Ayodhya crosses its fingers before court verdict

The dispute that dates back to the 19th century is scheduled to come to some kind of fruition with the Lucknow bench of the Allahabad High Court's verdict Sep 24. Eighteen years after the demolition of the Babri Masjid by Hindu radicals who believed that it was built on the site of the birth place of Lord Ram, the security blanket is back.

Gun-wielding Rapid Action Force (RAF) and  Central Reserve Police Force (CRPF) personnel march down the narrow streets and police around the disputed site are on the alert, disallowing visitors from even carrying combs, pen and paper.

Residents fear that the situation could quickly get as volatile as it did on Dec 6, 1992, when the Babri Masjid was demolished, triggering nationwide riots.

The debate is slowly building up, but the hope is that this time around, the reaction would be more subdued.

"The prevailing silence is very scary; you can see normal life is already disrupted and I would not be surpised at all if mischief mongers are already on the job to incite trouble," said Suphal Chandra who runs a sweetmeats shop in Ayodhya's main market.

Hindus in the town say they see no reason why the verdict would not go in their favour while Muslims are hoping that the judiciary would entitle them to their claim to the land so that the mosque could be rebuilt.

Mohammed Hashim Ansari, 90, the oldest Muslim litigant in the case, is worried about the politicking in the name of Ayodhya.

Without naming the Bharatiya Janata Party (BJP) and its allies, he said: "I have never collected any funds in the name of the Babri Masjid but it is no secret how many political outfits have minted money by keeping the Ayodhya issue alive for decades. We must guard against the designs of such elements."

Ansari moved the local court in 1961 seeking the right to offer namaz in the mosque, where idols of Lord Ram were introduced in 1949. It was Ansari's plea that led the court to order shutting of the gates to the disputed shrine that were unlocked more than three decades later in 1986.

Though Ansari believes that the Muslim claim was based on far stronger evidence, he is quite emphatic about abiding by the court order.

"What we need to profess and promote is that either party must abide by the order of the court," he stressed. 

"And though I see no reason why the verdict should go against our claim, especially since we have such strong evidence in our favour, we will knock the doors of the Supreme Court if need be."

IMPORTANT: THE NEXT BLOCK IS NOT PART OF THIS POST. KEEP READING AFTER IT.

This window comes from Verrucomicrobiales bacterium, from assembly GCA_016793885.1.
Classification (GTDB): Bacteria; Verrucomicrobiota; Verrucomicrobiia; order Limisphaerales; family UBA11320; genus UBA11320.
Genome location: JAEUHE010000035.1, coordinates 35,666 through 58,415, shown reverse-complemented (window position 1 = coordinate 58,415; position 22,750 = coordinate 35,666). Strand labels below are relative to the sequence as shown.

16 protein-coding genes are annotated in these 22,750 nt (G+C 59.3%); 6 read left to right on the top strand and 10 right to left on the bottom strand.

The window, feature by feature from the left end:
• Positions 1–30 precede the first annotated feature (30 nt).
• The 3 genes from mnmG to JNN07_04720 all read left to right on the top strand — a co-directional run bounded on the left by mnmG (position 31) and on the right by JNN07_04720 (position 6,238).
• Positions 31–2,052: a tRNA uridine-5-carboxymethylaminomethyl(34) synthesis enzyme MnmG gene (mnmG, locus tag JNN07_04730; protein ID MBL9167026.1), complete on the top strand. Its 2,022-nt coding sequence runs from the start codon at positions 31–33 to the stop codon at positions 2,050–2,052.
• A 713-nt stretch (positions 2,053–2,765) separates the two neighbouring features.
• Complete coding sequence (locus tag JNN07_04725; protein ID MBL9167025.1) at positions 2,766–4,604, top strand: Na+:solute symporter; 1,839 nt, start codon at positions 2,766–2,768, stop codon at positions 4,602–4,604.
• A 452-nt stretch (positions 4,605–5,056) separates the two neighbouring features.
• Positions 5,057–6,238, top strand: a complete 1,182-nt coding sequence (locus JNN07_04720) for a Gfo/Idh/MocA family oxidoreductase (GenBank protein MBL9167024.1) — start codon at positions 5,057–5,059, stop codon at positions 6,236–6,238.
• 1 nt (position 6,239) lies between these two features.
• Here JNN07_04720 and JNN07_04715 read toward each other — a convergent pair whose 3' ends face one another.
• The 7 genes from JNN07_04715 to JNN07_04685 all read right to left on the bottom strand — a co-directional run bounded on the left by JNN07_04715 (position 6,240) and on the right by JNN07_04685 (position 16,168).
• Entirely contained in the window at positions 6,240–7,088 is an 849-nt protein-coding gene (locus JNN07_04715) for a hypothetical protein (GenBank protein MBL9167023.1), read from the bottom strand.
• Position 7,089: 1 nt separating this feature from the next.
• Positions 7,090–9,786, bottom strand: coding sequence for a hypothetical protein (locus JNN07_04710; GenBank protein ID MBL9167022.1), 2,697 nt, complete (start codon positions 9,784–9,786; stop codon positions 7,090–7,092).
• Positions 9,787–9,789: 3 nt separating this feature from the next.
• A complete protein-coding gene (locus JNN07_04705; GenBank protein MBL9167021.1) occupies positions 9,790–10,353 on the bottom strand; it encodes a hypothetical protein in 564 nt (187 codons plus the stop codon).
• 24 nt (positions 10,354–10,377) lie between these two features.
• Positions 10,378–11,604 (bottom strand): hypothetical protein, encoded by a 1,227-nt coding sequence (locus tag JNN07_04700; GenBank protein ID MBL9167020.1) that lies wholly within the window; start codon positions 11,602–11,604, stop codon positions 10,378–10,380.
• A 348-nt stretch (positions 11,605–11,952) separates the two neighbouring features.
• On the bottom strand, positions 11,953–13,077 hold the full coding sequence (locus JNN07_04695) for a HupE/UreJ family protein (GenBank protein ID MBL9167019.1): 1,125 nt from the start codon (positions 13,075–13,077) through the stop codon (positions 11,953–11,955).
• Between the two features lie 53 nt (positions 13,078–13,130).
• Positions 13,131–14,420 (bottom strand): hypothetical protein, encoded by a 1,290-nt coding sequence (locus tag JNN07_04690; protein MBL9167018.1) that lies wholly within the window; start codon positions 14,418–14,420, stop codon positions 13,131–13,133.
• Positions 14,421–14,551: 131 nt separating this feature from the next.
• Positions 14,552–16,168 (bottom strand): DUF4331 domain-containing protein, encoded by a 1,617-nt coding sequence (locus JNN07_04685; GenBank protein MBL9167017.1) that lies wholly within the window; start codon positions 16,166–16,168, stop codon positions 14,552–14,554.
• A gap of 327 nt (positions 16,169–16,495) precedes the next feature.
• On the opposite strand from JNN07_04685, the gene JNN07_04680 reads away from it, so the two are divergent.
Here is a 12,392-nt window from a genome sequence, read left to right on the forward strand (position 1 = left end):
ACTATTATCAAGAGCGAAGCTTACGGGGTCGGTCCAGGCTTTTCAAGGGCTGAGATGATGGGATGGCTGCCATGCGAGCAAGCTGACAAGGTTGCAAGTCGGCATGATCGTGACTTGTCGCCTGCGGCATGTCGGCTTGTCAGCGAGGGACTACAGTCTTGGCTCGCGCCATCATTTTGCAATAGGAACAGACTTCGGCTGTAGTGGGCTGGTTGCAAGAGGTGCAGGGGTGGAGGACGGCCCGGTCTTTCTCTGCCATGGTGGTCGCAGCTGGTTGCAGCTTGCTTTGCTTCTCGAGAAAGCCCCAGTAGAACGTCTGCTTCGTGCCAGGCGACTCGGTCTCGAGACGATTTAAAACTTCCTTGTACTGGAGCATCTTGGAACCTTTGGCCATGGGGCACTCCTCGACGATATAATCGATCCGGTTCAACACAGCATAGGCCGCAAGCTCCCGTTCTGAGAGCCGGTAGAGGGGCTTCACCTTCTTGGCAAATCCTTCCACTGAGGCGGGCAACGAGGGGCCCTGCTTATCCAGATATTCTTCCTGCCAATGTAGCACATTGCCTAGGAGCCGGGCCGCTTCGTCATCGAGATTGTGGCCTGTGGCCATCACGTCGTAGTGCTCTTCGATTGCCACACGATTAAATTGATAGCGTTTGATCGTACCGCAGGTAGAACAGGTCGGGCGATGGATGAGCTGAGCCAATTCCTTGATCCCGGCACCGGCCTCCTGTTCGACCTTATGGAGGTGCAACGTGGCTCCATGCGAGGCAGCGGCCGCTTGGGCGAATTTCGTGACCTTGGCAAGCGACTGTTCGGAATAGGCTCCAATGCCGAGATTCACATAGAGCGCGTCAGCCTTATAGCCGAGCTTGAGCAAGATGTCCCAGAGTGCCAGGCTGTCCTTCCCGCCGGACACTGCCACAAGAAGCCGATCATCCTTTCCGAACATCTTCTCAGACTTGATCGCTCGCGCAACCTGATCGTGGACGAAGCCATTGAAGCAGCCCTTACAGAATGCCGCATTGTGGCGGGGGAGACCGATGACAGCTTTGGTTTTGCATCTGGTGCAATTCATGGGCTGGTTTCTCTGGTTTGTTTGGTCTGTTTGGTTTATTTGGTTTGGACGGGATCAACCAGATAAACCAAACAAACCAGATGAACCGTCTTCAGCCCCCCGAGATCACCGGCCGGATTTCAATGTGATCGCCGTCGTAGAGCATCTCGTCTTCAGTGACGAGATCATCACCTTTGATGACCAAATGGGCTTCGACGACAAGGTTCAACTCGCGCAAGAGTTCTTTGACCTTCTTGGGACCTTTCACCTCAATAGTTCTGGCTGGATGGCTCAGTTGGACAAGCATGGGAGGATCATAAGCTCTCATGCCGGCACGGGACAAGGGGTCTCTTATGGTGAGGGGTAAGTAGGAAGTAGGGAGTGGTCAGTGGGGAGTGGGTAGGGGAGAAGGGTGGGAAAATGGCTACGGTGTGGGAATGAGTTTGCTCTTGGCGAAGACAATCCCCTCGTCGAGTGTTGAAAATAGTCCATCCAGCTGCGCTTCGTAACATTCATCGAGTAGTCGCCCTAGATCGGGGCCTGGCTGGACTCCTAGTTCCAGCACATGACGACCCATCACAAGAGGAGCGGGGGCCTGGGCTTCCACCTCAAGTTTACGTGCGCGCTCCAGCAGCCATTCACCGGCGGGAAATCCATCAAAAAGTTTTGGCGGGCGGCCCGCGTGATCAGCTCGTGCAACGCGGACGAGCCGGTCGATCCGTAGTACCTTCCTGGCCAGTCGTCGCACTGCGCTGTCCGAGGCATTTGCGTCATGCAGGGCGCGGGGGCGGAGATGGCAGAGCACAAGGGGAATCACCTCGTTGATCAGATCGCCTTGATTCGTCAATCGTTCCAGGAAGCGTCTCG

He recalls the spirit of goodwill between him and rival Hindu litigant Mahant Ram Chandra Paramhans, who spearheaded the Ram temple movement for decades before passing away a few years back. "Paramhans and I would sometimes even travel together to attend the court hearings in Lucknow and my son used to drive his car."

Swami Ram Vilas Vedanti, a former Bharatiya Janata Party (BJP) MP and a key member of the Ramjanmbhoomi Nyas (Trust) entrusted with the task of building a Ram temple, is confident that the verdict will go in their favour.

"How can the judgment go against us? How can we be denied the right to build a grand Ram temple in this Ram nagri, which is his birthplace?" 

However, Vedanti, 67, is also categorical about not taking the issue to the streets as in the 1980s and early 1990s.

"In case the verdict goes against our claim, we will  make an appeal to the union government to bring about legislation for building a grand Ram temple at the site," Vedanti told IANS.

"Unless that is done, this legal battle will go on endlessly as the matter is bound to be taken to the country's apex court by the losing party."

He, however, does not rule out an aggressive reaction in any adverse situation.
"We are against any kind of violence but let me tell you Hindus will not remain quiet if there is any attack by terrorists who have struck here in the past," he said.

The Vishwa Hindu Parishad (VHP) is also low key.

"Currently, we are only concentrating  on our mission to inculcate the habit for reciting the Hanuman chalisa among 11 crore Hindus. It came into effect Aug 16 and will go on till Dec 17," said VHP spokesperson Sharad Sharma. He was sitting at the almost empty Karsewakpuram that was for years a vibrant camp of Hindu hardliners.

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